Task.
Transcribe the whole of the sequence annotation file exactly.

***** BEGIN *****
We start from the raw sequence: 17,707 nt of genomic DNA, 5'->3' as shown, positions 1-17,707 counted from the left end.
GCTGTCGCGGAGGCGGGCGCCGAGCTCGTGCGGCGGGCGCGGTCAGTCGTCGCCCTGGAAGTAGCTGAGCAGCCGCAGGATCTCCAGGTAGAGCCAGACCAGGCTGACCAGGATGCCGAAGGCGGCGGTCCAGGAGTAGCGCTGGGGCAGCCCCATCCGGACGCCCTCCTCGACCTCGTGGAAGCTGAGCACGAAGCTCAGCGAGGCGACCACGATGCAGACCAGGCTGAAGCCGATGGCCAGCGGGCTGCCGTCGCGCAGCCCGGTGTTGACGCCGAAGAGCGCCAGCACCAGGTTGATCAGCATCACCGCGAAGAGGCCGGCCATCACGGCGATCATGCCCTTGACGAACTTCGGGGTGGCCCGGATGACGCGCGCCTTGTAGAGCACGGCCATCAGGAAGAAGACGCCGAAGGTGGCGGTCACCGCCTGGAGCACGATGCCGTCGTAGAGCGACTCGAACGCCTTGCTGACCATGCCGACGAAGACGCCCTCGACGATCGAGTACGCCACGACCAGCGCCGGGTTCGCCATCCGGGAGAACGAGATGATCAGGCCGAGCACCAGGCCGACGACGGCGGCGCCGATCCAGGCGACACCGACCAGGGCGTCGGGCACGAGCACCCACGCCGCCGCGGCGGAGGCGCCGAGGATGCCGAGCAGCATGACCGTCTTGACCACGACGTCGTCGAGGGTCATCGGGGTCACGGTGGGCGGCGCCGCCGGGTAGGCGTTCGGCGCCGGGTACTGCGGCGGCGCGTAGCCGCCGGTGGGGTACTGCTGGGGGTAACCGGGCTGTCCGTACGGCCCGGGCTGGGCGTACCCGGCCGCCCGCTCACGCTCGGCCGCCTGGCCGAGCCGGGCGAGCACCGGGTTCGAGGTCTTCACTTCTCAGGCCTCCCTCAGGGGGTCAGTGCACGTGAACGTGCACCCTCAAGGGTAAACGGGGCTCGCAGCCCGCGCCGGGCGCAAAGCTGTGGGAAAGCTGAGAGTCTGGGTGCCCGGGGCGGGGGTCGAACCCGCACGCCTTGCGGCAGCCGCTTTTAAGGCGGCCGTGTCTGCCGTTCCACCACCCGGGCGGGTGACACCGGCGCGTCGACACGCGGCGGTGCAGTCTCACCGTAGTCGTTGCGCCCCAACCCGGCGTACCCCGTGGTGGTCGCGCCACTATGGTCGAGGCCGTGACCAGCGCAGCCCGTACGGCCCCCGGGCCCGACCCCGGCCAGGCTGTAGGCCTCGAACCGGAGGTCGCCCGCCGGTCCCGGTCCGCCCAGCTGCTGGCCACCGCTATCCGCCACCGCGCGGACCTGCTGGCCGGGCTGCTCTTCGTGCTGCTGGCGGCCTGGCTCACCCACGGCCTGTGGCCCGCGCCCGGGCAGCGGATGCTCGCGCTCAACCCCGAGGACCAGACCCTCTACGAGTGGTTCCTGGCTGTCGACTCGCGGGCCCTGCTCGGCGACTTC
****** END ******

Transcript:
We start from the raw sequence: 17,707 nt of genomic DNA, 5'->3' as shown, positions 1-17,707 counted from the left end.
GCTGTCGCGGAGGCGGGCGCCGAGCTCGTGCGGCGGGCGCGGTCAGTCGTCGCCCTGGAAGTAGCTGAGCAGCCGCAGGATCTCCAGGTAGAGCCAGACCAGGCTGACCAGGATGCCGAAGGCGGCGGTCCAGGAGTAGCGCTGGGGCAGCCCCATCCGGACGCCCTCCTCGACCTCGTGGAAGCTGAGCACGAAGCTCAGCGAGGCGACCACGATGCAGACCAGGCTGAAGCCGATGGCCAGCGGGCTGCCGTCGCGCAGCCCGGTGTTGACGCCGAAGAGCGCCAGCACCAGGTTGATCAGCATCACCGCGAAGAGGCCGGCCATCACGGCGATCATGCCCTTGACGAACTTCGGGGTGGCCCGGATGACGCGCGCCTTGTAGAGCACGGCCATCAGGAAGAAGACGCCGAAGGTGGCGGTCACCGCCTGGAGCACGATGCCGTCGTAGAGCGACTCGAACGCCTTGCTGACCATGCCGACGAAGACGCCCTCGACGATCGAGTACGCCACGACCAGCGCCGGGTTCGCCATCCGGGAGAACGAGATGATCAGGCCGAGCACCAGGCCGACGACGGCGGCGCCGATCCAGGCGACACCGACCAGGGCGTCGGGCACGAGCACCCACGCCGCCGCGGCGGAGGCGCCGAGGATGCCGAGCAGCATGACCGTCTTGACCACGACGTCGTCGAGGGTCATCGGGGTCACGGTGGGCGGCGCCGCCGGGTAGGCGTTCGGCGCCGGGTACTGCGGCGGCGCGTAGCCGCCGGTGGGGTACTGCTGGGGGTAACCGGGCTGTCCGTACGGCCCGGGCTGGGCGTACCCGGCCGCCCGCTCACGCTCGGCCGCCTGGCCGAGCCGGGCGAGCACCGGGTTCGAGGTCTTCACTTCTCAGGCCTCCCTCAGGGGGTCAGTGCACGTGAACGTGCACCCTCAAGGGTAAACGGGGCTCGCAGCCCGCGCCGGGCGCAAAGCTGTGGGAAAGCTGAGAGTCTGGGTGCCCGGGGCGGGGGTCGAACCCGCACGCCTTGCGGCAGCCGCTTTTAAGGCGGCCGTGTCTGCCGTTCCACCACCCGGGCGGGTGACACCGGCGCGTCGACACGCGGCGGTGCAGTCTCACCGTAGTCGTTGCGCCCCAACCCGGCGTACCCCGTGGTGGTCGCGCCACTATGGTCGAGGCCGTGACCAGCGCAGCCCGTACGGCCCCCGGGCCCGACCCCGGCCAGGCTGTAGGCCTCGAACCGGAGGTCGCCCGCCGGTCCCGGTCCGCCCAGCTGCTGGCCACCGCTATCCGCCACCGCGCGGACCTGCTGGCCGGGCTGCTCTTCGTGCTGCTGGCGGCCTGGCTCACCCACGGCCTGTGGCCCGCGCCCGGGCAGCGGATGCTCGCGCTCAACCCCGAGGACCAGACCCTCTACGAGTGGTTCCTGGCTGTCGACTCGCGGGCCCTGCTCGGCGACTTC